US President Joe Biden repeated on Monday demands for oil companies to charge less for petrol at the pumps in a clear sign that while they have come down from the highs seen this summer, US gasoline prices are still weighing on him.
As the US is heading into the mid-term elections in November, the US gas prices risk emerging again as a political issue although there are signs that they’re bottoming out after they rose slightly last week.
Speaking at a meeting of the White House Competition Council, Biden noted that although the price of oil went down worldwide last month, that hasn’t brought down prices at the pumps, making record profits – billions of dollars in profit – for the oil and gas companies.
According to American Automobile Association data, US oil futures fell 9.2% in August when the gasoline prices were also down, dipping 9.2%, but prices across the country remain uneven, as Biden noted, pointing out that they are substantially higher in western states due to a lack of refining capacity.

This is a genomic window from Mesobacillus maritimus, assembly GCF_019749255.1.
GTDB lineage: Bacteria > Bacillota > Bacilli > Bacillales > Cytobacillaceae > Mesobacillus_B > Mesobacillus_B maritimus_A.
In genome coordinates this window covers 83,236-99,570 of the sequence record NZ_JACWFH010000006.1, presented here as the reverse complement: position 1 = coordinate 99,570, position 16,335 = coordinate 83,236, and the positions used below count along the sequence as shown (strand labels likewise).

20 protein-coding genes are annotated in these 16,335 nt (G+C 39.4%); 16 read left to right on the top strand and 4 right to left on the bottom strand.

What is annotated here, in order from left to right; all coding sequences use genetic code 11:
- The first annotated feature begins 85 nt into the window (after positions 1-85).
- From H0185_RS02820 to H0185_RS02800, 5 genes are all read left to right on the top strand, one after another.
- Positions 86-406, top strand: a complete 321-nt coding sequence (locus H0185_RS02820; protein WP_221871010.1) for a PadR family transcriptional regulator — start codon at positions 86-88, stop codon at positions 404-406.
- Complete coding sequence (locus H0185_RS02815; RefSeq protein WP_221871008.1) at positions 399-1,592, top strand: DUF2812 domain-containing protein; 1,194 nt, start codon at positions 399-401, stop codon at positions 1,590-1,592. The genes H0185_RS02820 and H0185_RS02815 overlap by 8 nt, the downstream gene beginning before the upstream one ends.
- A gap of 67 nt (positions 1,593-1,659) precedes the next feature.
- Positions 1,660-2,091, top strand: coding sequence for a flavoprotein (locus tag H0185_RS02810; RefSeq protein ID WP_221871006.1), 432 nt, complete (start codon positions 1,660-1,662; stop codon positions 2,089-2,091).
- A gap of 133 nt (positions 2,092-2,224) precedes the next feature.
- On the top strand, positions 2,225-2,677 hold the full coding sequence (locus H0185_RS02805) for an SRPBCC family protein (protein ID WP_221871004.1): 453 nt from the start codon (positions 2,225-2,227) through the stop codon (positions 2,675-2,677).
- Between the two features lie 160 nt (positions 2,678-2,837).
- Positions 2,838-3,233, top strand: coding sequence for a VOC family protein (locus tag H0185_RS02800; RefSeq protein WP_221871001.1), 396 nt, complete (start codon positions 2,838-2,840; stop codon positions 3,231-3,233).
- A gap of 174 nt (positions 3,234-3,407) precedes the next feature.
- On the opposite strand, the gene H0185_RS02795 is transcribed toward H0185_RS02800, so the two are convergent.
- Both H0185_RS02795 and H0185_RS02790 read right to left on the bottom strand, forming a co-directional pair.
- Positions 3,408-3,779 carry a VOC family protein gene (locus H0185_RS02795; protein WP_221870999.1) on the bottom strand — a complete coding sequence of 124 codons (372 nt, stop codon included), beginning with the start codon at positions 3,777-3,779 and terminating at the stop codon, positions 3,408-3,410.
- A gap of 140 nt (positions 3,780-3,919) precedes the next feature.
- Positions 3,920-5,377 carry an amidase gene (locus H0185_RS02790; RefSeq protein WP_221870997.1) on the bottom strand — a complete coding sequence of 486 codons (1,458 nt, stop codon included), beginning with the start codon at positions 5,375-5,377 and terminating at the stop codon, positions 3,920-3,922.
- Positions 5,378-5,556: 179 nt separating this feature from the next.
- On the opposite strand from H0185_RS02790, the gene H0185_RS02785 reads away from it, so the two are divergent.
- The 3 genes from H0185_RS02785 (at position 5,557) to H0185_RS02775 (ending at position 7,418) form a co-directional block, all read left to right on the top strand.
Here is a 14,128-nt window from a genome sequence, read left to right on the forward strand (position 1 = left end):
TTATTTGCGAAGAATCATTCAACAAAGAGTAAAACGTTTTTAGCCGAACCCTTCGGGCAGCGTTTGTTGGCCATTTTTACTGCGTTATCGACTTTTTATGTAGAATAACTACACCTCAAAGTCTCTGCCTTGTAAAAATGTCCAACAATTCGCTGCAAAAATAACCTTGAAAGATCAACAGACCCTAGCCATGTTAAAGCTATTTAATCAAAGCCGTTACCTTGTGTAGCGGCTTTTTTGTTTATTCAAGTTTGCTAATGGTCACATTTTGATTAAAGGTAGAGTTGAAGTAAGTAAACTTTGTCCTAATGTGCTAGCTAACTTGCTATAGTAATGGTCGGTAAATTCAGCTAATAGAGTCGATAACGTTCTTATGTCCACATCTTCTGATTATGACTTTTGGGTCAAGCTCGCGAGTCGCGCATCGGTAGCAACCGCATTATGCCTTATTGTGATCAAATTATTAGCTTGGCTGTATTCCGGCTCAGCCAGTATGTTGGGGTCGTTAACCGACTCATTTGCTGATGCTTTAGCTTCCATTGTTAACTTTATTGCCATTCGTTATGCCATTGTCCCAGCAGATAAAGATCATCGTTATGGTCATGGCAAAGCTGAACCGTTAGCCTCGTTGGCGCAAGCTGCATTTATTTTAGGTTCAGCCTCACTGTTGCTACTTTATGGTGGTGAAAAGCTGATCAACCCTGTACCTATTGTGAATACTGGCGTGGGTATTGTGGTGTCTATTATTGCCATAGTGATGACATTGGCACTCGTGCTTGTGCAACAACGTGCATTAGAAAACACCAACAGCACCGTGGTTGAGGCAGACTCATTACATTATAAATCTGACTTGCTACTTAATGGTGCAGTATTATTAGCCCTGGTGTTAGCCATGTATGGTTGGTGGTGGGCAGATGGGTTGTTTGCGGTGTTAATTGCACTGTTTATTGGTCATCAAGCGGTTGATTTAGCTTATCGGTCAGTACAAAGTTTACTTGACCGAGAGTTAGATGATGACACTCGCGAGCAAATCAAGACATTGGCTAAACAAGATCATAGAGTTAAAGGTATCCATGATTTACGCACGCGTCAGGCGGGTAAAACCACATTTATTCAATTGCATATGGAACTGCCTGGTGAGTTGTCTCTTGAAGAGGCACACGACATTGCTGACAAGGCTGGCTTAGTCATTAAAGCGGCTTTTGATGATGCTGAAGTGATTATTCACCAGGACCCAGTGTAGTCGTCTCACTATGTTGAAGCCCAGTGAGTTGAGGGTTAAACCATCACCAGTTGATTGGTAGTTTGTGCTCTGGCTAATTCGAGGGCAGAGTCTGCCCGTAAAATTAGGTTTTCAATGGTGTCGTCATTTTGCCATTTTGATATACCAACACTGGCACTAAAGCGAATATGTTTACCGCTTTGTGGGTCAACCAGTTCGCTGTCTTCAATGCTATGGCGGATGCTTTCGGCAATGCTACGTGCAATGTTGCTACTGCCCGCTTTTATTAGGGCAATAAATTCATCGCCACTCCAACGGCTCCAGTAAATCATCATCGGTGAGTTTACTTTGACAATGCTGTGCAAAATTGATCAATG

He now demanded that the prices charged by the companies running gas stations and setting those prices go down immediately to reflect the cost those companies pay for the product.
Biden basically reiterated comments he made earlier this year when average US gasoline prices hit more than $5 per gallon in June, resulting in considerable efforts from the White House to reverse the trend, including by asking Saudi Arabia for additional production and releasing massive amounts of petroleum stockpiled in national reserves.
Amid the speculations about the effects of a global economic slowdown and the impact of China’s Covid-19 lockdown, the decline in international oil prices has helped gasoline prices to fall since that peak by more than $1 dollar on average.